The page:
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Alberta Premier Alison Redford shown in an interview at The Canadian Press in Ottawa, Monday March 18, 2013.

FRED CHARTRAND/The Canadian Press

Alberta Premier Alison Redford has warned that rejection of the Keystone XL pipeline by the Obama administration would undermine the economic relationship between the countries, and strengthen Canada's resolve to look for new markets for its resources.

During a visit to Ottawa Monday, Ms. Redford painted the Keystone project as vital not only to Alberta but to Canada's national interest – and slammed federal NDP Leader Thomas Mulcair, saying he had betrayed those Canadian interests when he talked down the pipeline proposal during a trip to Washington last week. Federal and provincial leaders have launched an intense lobbying campaign to win approval from President Barack Obama for the controversial pipeline, which would transport 800,000 barrels a day of oil sands bitumen to the world's largest refining hub on the U.S. Gulf Coast.

Canadian leaders paint the Keystone project as a critical link to a major new market for oil sands production, which now is mainly sent to the U.S. Midwest. Alberta needs to expand its oil sands markets to eliminate the current glut of such crude and help drive up depressed prices. The province says it will bring in $6-billion less in revenue this year as a result of lower-than-forecast prices, and Ms. Redford said Monday that Ottawa will have to make some "painful choices" in its Thursday budget due to a shortfall in federal revenues.

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In an interview Monday, Ms. Redford said she remained optimistic the pipeline would be approved, but stressed a rejection would hurt Canada-U.S. relations.

"I looked at it historically that we've always had a very strong trading relationship, especially between Alberta and the United States around energy," she said. "If this didn't go ahead it would be disappointing for Albertans and Canadians and I think people would wonder what that meant. I don't think at the end of the day it would cause irreparable damage, but I think it would fundamentally change the relationship."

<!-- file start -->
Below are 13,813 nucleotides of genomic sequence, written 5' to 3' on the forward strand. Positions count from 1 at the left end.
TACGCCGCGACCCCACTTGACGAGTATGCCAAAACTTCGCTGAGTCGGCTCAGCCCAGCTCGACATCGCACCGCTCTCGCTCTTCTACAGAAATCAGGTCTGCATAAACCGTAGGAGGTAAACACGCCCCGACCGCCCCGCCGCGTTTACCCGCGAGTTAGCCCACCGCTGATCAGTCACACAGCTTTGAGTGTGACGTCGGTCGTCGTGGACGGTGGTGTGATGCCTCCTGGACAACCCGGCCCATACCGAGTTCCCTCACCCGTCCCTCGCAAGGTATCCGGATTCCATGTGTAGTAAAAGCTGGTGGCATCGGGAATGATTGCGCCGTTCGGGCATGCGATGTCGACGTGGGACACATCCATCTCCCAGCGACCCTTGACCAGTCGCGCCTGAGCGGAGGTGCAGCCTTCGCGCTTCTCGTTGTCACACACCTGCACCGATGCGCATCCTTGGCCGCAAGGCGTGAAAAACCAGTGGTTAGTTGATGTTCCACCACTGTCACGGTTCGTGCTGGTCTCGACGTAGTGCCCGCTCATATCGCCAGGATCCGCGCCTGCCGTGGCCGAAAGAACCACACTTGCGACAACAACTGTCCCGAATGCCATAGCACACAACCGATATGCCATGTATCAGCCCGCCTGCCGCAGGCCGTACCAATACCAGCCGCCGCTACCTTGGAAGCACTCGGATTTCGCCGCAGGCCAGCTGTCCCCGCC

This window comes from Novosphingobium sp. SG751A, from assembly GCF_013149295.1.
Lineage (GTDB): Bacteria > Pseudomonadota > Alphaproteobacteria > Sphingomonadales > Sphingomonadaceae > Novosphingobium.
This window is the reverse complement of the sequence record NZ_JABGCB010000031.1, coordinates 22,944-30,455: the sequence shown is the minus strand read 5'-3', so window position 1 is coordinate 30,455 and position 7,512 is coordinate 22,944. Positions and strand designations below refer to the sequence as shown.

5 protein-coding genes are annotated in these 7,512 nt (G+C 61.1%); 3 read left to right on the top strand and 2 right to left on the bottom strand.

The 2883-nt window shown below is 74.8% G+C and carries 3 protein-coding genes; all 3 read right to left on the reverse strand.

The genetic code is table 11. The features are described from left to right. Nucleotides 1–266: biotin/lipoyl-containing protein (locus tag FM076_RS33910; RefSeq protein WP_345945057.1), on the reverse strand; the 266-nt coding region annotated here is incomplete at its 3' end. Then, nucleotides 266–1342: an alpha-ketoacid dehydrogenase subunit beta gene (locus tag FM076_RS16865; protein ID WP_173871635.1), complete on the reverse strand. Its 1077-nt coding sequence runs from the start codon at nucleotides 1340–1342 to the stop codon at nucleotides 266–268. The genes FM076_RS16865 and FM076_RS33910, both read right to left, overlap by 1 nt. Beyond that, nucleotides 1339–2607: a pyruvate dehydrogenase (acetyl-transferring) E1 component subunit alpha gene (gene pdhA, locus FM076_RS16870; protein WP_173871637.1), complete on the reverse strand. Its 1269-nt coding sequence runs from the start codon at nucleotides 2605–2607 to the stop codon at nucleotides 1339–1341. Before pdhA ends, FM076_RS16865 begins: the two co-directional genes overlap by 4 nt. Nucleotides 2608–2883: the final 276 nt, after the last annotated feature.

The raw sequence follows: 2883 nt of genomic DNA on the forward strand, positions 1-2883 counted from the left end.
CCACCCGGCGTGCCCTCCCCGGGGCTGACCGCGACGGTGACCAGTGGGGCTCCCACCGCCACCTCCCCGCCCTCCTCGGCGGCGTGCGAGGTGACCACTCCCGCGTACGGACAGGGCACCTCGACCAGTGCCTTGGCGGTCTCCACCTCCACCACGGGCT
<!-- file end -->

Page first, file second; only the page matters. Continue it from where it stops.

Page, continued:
The result would be that Canada would look elsewhere for markets, she said, and that would increase the importance of concluding pipeline projects through British Columbia and to the Canadian East Coast to access overseas customers.

Opponents in the United States – including prominent Democrats like House Minority Leader Nancy Pelosi – argued the Keystone pipeline will stoke further development of the oil sands, and contribute to increasing greenhouse-gas emissions that threaten catastrophic climate change.

Ms. Redford insisted she is not advocating for a specific project, though her government ran an ad in The New York Times on Sunday challenging its anti-pipeline editorial under the headline "Keystone XL: The Choice of Reason."

In a luncheon speech, the Premier said Keystone and other proposed pipelines are in the Canadian national interest because the energy exports fund social programs like health care and education, both provincially and federally.

And she echoed criticism of Mr. Mulcair from federal Conservatives and Saskatchewan Premier Brad Wall.

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"I think it was very unfortunate for Mr. Mulcair to have travelled to Washington to undermine the months of good work that's been undertaken by national leaders in this country and premiers in this country and advocates in industry and the trade unions," she said. "I actually believe it was a fundamental betrayal of Canada's long-term economic interests."

Mr. Mulcair did not respond directly to the barrage of criticism. He said he is advocating policies that would see oil sands bitumen processed in Canada, rather than losing jobs by shipping the raw resource to the United States to be turned into products like gasoline and diesel.

"The NDP's position is that we should be adding value to our own natural resources and creating jobs in Canada," he told reporters. "We think that we should take care of Canada's own energy security first."

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